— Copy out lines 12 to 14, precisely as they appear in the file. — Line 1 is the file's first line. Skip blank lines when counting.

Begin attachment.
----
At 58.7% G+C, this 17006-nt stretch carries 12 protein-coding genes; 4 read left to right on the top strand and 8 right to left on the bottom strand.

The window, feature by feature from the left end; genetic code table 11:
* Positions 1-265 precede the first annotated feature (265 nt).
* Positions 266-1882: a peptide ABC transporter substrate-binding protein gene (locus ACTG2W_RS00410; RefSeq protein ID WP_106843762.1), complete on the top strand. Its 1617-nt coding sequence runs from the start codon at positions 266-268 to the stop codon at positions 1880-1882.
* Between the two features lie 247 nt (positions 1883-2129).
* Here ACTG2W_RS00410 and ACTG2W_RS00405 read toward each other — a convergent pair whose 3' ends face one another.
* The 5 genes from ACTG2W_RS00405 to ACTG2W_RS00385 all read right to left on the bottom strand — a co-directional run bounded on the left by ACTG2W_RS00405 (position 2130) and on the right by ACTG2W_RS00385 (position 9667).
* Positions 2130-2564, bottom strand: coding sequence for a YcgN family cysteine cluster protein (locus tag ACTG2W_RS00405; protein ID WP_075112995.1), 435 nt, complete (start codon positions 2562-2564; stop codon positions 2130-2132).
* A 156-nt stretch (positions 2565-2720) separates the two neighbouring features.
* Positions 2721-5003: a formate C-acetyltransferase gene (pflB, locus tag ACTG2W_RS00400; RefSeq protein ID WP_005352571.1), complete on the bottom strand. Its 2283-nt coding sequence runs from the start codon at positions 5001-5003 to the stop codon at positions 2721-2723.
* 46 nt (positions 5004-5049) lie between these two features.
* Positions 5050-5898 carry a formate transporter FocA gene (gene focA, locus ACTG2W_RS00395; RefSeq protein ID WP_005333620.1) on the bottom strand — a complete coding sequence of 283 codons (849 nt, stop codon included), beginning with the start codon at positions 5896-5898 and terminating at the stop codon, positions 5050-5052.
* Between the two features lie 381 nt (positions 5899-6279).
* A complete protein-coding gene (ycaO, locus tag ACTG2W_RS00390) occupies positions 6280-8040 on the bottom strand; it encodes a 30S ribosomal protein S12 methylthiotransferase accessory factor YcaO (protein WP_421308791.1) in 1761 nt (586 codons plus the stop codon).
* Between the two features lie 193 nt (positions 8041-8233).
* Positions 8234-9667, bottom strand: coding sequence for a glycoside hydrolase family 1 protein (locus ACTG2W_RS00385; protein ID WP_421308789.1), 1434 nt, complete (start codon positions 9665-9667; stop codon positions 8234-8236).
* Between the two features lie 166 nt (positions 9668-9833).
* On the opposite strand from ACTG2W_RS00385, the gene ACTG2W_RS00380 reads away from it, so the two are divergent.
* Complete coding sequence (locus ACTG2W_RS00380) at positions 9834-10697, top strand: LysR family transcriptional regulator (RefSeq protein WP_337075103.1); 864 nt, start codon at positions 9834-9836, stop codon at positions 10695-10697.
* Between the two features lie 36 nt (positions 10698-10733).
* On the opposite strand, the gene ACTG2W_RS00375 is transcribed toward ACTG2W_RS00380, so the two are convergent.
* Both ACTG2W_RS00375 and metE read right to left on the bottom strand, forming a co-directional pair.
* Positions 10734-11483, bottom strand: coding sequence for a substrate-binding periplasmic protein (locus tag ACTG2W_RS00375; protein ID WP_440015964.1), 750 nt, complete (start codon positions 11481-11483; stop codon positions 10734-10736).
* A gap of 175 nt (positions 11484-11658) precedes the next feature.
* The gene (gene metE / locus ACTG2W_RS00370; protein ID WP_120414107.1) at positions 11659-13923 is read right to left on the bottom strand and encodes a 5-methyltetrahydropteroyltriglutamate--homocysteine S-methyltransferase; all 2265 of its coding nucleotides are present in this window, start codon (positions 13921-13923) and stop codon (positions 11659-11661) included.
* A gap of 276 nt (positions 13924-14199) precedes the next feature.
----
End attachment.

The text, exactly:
* Positions 5050-5898 carry a formate transporter FocA gene (gene focA, locus ACTG2W_RS00395; RefSeq protein ID WP_005333620.1) on the bottom strand — a complete coding sequence of 283 codons (849 nt, stop codon included), beginning with the start codon at positions 5896-5898 and terminating at the stop codon, positions 5050-5052.
* Between the two features lie 381 nt (positions 5899-6279).
* A complete protein-coding gene (ycaO, locus tag ACTG2W_RS00390) occupies positions 6280-8040 on the bottom strand; it encodes a 30S ribosomal protein S12 methylthiotransferase accessory factor YcaO (protein WP_421308791.1) in 1761 nt (586 codons plus the stop codon).